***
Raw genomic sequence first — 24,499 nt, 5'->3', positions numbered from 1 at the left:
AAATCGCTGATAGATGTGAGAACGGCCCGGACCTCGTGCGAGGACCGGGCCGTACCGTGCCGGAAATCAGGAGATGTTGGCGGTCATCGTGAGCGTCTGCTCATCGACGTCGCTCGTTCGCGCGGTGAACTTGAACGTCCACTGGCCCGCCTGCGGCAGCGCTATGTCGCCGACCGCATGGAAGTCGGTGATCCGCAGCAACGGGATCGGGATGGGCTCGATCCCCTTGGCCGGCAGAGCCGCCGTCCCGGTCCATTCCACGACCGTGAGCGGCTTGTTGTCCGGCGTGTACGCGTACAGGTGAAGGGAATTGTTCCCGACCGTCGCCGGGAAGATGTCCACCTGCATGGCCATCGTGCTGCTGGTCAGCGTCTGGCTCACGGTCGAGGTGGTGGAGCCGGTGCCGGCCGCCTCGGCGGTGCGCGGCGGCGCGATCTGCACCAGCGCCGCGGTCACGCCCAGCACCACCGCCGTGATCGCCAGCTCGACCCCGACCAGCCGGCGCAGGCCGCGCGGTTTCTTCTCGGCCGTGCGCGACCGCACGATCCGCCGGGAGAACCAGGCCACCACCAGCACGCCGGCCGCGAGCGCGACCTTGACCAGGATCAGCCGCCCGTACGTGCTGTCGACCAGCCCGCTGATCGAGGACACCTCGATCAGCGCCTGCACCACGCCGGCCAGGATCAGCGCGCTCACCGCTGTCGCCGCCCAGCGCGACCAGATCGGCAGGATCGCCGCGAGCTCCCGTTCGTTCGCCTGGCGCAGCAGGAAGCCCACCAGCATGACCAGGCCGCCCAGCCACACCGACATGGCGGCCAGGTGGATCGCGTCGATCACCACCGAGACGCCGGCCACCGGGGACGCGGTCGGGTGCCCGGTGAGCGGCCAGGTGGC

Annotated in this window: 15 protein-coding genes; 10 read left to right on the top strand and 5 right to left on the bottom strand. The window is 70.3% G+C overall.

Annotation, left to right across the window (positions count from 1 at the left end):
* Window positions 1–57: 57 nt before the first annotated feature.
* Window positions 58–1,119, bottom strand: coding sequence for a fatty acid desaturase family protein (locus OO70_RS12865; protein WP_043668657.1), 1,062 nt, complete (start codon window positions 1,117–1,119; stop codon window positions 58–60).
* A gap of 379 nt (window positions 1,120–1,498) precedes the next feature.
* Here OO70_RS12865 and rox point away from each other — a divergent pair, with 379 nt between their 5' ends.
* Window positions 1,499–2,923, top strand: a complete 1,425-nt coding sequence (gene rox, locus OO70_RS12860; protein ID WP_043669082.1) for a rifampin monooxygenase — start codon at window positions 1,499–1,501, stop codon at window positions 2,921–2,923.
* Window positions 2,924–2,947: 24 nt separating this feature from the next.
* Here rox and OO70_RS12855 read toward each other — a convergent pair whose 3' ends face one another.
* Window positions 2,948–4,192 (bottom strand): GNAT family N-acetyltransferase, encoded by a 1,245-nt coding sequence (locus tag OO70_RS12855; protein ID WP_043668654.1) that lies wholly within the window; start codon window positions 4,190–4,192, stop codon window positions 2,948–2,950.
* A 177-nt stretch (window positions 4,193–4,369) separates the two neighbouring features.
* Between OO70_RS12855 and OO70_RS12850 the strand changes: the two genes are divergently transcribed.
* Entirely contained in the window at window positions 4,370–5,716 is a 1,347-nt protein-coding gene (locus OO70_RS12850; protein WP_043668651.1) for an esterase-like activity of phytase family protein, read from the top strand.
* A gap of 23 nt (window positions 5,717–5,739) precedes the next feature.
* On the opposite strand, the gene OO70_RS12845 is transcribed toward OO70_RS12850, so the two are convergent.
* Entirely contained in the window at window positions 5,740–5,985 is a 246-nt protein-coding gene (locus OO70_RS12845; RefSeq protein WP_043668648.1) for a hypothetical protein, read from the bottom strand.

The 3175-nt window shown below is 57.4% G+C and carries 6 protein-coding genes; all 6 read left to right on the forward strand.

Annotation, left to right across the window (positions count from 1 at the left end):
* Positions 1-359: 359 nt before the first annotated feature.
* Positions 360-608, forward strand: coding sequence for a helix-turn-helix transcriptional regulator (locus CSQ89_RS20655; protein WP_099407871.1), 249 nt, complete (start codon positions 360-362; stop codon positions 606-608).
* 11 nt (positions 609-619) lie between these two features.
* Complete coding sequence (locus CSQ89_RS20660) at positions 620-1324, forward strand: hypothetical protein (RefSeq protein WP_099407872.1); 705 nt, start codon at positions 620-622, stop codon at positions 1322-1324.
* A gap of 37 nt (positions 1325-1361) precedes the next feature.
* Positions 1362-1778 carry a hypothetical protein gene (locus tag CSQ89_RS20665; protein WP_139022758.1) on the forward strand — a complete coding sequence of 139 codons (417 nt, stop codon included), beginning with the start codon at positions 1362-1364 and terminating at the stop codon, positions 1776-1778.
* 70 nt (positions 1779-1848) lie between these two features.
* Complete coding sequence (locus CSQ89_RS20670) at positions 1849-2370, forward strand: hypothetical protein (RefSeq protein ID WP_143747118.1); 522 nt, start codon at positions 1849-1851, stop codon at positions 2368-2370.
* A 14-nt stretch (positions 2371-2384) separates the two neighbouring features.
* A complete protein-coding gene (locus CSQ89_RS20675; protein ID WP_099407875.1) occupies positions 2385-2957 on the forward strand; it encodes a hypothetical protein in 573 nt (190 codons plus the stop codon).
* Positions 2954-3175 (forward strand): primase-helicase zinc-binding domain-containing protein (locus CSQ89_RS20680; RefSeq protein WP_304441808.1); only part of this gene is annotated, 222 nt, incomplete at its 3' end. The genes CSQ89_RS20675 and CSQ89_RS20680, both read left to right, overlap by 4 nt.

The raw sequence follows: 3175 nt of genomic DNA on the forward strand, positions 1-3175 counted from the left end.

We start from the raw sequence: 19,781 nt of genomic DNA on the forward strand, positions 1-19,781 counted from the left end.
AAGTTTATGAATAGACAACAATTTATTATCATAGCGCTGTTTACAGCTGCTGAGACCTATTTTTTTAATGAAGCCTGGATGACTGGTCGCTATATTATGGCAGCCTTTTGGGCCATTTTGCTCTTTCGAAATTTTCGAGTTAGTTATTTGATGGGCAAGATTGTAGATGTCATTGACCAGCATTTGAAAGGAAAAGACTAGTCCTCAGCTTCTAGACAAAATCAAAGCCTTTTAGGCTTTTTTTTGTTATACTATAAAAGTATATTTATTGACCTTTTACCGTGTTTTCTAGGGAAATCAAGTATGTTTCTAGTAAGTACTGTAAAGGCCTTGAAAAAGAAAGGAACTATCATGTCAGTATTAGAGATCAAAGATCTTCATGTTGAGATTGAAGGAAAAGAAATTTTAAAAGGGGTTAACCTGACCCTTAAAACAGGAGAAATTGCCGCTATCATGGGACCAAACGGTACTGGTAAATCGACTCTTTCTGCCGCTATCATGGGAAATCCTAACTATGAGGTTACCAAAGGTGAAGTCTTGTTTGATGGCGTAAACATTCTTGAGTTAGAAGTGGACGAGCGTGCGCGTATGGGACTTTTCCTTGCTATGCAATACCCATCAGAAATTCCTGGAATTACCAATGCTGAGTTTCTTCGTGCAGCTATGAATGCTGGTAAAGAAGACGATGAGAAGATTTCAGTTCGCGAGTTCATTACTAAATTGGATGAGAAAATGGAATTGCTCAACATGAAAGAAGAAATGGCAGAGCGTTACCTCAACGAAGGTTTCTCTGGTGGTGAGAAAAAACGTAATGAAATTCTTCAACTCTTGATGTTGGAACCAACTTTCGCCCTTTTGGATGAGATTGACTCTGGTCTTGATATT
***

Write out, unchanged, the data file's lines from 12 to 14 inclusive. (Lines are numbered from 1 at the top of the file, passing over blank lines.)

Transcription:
* Window positions 2,948–4,192 (bottom strand): GNAT family N-acetyltransferase, encoded by a 1,245-nt coding sequence (locus tag OO70_RS12855; protein ID WP_043668654.1) that lies wholly within the window; start codon window positions 4,190–4,192, stop codon window positions 2,948–2,950.
* A 177-nt stretch (window positions 4,193–4,369) separates the two neighbouring features.
* Between OO70_RS12855 and OO70_RS12850 the strand changes: the two genes are divergently transcribed.